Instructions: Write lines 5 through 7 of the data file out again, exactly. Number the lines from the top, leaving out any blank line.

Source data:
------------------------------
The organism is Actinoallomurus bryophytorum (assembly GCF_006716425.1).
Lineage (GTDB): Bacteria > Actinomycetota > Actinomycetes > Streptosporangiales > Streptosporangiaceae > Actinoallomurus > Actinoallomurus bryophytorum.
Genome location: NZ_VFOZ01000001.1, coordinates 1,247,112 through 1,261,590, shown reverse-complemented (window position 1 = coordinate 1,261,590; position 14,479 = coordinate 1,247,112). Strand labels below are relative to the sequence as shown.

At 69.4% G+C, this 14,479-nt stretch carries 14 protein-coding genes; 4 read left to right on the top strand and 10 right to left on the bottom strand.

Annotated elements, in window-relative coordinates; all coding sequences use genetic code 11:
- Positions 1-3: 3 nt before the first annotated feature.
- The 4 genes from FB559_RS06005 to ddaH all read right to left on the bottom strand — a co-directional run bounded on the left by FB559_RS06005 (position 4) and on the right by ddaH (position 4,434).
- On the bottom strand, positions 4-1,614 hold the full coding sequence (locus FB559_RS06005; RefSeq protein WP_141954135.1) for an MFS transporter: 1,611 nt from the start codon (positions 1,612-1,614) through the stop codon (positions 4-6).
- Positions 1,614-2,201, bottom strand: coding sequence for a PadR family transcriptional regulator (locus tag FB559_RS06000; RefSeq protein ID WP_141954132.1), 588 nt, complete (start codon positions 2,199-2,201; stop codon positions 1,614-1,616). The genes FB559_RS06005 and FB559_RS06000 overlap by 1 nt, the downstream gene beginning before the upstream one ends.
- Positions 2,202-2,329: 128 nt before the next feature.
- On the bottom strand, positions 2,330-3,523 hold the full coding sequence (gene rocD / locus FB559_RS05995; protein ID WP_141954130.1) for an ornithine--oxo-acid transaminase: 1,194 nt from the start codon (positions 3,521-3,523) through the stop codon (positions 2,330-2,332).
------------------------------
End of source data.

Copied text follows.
Annotated elements, in window-relative coordinates; all coding sequences use genetic code 11:
- Positions 1-3: 3 nt before the first annotated feature.
- The 4 genes from FB559_RS06005 to ddaH all read right to left on the bottom strand — a co-directional run bounded on the left by FB559_RS06005 (position 4) and on the right by ddaH (position 4,434).